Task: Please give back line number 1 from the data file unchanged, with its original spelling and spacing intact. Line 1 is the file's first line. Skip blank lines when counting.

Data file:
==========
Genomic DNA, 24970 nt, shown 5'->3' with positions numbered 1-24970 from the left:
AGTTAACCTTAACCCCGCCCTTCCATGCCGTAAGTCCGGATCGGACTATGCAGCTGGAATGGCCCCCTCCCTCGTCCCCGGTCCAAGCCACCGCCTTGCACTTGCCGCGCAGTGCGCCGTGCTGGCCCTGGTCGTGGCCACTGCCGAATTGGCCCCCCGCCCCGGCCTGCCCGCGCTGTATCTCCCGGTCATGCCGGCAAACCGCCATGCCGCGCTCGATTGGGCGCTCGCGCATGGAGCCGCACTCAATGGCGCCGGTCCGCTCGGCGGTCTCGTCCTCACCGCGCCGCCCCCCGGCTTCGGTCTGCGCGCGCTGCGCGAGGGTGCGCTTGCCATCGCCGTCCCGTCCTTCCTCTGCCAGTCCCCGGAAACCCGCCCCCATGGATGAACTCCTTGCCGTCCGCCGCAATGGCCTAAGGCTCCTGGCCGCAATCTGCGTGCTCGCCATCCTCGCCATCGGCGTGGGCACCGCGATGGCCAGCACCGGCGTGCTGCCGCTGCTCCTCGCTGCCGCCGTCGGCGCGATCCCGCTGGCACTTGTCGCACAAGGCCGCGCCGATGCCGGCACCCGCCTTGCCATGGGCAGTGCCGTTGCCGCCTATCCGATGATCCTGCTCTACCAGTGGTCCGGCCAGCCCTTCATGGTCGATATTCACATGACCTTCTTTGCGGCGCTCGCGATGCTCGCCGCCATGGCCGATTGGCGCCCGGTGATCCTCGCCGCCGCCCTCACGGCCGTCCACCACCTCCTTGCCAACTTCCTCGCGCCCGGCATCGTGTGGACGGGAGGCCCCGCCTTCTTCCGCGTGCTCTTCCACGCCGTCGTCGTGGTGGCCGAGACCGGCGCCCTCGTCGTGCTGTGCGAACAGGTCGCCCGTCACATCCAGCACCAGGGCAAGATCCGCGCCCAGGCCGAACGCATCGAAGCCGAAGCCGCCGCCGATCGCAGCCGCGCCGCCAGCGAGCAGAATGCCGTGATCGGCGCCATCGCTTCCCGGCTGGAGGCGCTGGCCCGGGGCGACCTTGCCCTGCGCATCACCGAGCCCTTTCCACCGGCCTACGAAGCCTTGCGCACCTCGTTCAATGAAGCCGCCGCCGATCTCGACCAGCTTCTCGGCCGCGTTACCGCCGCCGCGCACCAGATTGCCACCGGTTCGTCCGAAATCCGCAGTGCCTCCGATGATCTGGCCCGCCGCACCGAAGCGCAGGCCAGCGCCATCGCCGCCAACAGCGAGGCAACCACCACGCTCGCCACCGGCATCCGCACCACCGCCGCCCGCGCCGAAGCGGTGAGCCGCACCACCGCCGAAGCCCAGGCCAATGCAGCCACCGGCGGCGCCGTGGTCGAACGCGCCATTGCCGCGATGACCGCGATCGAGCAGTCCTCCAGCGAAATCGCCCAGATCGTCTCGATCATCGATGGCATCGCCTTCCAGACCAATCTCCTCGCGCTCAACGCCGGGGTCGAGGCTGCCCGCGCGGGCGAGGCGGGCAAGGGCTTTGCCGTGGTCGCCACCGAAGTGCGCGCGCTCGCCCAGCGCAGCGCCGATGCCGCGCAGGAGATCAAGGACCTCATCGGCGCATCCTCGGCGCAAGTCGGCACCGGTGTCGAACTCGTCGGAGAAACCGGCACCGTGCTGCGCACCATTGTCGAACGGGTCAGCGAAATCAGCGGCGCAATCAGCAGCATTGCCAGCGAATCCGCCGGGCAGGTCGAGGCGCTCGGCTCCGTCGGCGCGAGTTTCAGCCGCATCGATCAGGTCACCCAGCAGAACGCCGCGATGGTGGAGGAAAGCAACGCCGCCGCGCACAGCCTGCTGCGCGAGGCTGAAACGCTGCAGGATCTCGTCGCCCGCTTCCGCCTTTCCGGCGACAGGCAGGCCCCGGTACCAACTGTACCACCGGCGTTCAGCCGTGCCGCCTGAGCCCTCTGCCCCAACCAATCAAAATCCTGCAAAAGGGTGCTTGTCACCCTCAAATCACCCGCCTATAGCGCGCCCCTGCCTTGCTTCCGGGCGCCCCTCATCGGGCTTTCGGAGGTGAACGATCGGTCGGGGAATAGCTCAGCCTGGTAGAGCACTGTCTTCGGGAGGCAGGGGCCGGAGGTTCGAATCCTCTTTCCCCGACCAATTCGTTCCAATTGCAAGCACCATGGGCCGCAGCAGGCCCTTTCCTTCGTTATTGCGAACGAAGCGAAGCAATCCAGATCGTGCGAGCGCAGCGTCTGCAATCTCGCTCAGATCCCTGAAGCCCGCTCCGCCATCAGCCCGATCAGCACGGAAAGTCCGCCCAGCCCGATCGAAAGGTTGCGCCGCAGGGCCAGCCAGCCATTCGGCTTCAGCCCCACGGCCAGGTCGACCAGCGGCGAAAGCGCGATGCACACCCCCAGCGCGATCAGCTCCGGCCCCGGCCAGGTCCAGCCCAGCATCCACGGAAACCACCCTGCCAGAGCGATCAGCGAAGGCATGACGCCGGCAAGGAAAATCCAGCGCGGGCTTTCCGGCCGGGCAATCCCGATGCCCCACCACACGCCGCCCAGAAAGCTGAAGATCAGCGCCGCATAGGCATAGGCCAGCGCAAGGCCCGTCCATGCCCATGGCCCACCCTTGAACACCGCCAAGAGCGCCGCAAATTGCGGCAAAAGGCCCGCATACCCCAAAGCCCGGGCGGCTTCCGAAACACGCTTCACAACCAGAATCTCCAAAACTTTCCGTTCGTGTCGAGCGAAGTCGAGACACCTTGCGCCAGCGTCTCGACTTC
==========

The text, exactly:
Genomic DNA, 24970 nt, shown 5'->3' with positions numbered 1-24970 from the left: